That is according to Rob Hobson, Head of Nutrition at Healthspan Elite.
Hobson said: “Some people need more protein in their diet, such as pregnant women, those recovering from illness or injury, and athletes engaged in endurance or strength-based sports.” The healthier the mother, the healthier the baby inside her will be.
As to what a person’s daily protein intake should be, Hobson wrote: “The RNI for protein based on UK dietary guidelines is given as an average of 56g for men and 45g for women (this is based on a sedentary population) to prevent deficiency.
“UK dietary guidelines recommend 0.75g of protein per kg of body weight daily which provides a better estimation of individual needs. The National Diet and Nutrition Survey (2020) has shown that we eat more than enough protein as men consume 87.4g and women 66.6g daily.”
Furthermore, Hobson went into more detail about just how much protein the body can take and what happens after it is absorbed: “Proteins are made up of amino acids. The body can only assimilate around 25g protein at any one time.
“The remaining protein is stored as fat while excess amino acids are excreted from the body. This means the best way to approach your protein intake is to eat some with every meal.”
While protein is often associated with muscle gain, it has also been associated with weight loss. Hobson added: “Including protein with every meal can help to promote satiety especially when partnered with high-fibre foods and those with a high water content such as vegetables.
“Interestingly, people attempting the keto diet often misunderstand the principles of this diet which is essentially high fat. Often they eat too much protein. An excess of protein on this diet can knock you out of ketosis as the body converts protein to glucose in the absence of carbohydrates.”
Do we need protein?
Yes, while it is a common feature of a range of foods, few understand quite why the body needs it. The BBC experts explained: “Protein is an essential nutrient, responsible for multiple functions in your body, including building tissue, cells and muscle, as well as making hormones and anti-bodies.”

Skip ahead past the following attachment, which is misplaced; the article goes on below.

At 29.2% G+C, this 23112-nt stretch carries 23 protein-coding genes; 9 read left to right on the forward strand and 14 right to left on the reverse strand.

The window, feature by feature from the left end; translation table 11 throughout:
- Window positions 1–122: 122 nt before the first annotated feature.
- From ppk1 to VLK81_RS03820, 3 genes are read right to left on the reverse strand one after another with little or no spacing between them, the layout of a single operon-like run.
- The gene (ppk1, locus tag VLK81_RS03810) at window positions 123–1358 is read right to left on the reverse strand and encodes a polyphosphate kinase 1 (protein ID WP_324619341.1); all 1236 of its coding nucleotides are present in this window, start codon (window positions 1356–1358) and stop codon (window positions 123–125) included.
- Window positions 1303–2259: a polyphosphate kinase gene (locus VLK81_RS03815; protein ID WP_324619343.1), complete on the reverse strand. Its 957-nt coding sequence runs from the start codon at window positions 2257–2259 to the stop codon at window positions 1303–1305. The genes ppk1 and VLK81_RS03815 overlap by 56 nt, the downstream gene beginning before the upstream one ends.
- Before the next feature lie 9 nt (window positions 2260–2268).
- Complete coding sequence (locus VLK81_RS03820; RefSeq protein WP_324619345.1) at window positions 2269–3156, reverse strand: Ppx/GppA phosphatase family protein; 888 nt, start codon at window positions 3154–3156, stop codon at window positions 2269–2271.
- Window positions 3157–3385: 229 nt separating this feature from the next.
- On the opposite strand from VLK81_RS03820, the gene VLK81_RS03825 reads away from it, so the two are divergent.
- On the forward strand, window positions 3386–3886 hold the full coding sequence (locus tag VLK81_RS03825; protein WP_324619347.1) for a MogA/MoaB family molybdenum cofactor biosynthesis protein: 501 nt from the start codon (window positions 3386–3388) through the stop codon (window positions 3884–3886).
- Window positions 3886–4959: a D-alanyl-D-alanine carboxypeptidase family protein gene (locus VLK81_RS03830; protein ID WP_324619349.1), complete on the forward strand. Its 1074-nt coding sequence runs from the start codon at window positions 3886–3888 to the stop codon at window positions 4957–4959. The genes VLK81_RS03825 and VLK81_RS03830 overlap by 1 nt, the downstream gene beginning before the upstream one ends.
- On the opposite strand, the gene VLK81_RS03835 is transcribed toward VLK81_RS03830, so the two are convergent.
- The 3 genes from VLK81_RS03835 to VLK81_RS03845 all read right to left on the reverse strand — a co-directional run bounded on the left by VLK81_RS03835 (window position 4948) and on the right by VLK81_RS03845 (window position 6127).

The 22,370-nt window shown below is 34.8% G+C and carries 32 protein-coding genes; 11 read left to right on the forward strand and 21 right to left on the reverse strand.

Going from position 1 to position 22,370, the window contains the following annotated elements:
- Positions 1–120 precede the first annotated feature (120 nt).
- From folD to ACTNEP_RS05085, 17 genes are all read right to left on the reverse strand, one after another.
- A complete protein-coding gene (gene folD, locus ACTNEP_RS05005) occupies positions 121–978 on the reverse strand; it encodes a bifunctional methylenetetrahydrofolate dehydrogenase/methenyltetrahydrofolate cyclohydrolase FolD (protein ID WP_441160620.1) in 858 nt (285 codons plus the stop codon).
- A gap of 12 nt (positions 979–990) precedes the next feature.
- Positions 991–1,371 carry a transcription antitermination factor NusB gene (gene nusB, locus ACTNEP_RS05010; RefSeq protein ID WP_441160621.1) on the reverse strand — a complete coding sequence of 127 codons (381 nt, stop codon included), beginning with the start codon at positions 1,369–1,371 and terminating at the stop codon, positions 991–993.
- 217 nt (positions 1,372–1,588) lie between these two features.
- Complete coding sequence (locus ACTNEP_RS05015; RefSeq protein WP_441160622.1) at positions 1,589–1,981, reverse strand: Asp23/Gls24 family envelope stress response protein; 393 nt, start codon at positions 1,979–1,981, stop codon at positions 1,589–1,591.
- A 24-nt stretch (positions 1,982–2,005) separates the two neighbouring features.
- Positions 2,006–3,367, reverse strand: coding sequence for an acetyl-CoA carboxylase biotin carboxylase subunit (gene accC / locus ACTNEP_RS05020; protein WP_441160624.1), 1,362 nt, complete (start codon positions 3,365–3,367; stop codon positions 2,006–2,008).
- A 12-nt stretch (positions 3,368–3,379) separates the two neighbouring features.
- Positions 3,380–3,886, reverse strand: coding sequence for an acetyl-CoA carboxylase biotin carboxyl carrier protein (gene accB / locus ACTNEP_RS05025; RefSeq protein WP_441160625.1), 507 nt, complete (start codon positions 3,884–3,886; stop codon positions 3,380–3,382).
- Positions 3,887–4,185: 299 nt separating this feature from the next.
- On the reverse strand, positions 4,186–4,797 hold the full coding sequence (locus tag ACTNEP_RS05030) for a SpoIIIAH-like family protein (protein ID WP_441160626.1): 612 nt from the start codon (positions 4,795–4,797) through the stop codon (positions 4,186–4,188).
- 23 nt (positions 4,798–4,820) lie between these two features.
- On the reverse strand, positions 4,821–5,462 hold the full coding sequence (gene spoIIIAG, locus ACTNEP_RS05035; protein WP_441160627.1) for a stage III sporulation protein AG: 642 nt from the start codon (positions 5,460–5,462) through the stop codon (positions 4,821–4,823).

As a result, the body needs protein not just to build new, but repair damaged tissue. It’s why Hobson recommends its use for helping those with injuries.
However, not everyone with an injury will be able to access protein as easily as others, particularly those who are vegan or vegetarian. The reason for this is because many proteins are found in animal proteins.
Yet, Hobson says: “There is no reason you can’t get all the protein you need following a plant-based diet.”
How can I get the protein I need following a plant-based diet?
Hobson outlined how you can protein from a range of plant-based sources including:
• Soya milk
How do I know if I’m not getting enough protein?
In common with other deficiencies, a protein deficiency can show up a number of symptoms, including:
• Brittle nails
• Thinning hair
• Loss of muscle mass.
However, protein deficiency is relatively rare in developed countries such as the UK, the reason for this is because it is most likely to occur as a result of malnutrition or in someone with an eating disorder said Hobson.
Furthermore, there is another way someone could be deficient in protein, by overexercising.
Hobson explained: “There may also be a risk in people who overexercise and don’t eat enough to support their energy needs. In athletes there is a condition called RED-S which is relative energy deficiency in sport.
“This is most likely to occur in athletes engaged in endurance sports, gymnastics, diving and dance. Aside from a loss in muscle mass and bone density this condition also impacts on reproductive health, immunity, metabolism and mental health.”
In the long term, if this deficiency isn’t remedied, it can cause some potentially serious issues such as loss of bone density which can increase the risk of bone fractures.
While not a major problem for young and middle aged people, when people are older and frailer, this could make life more difficult as bones are more protein to break later in life.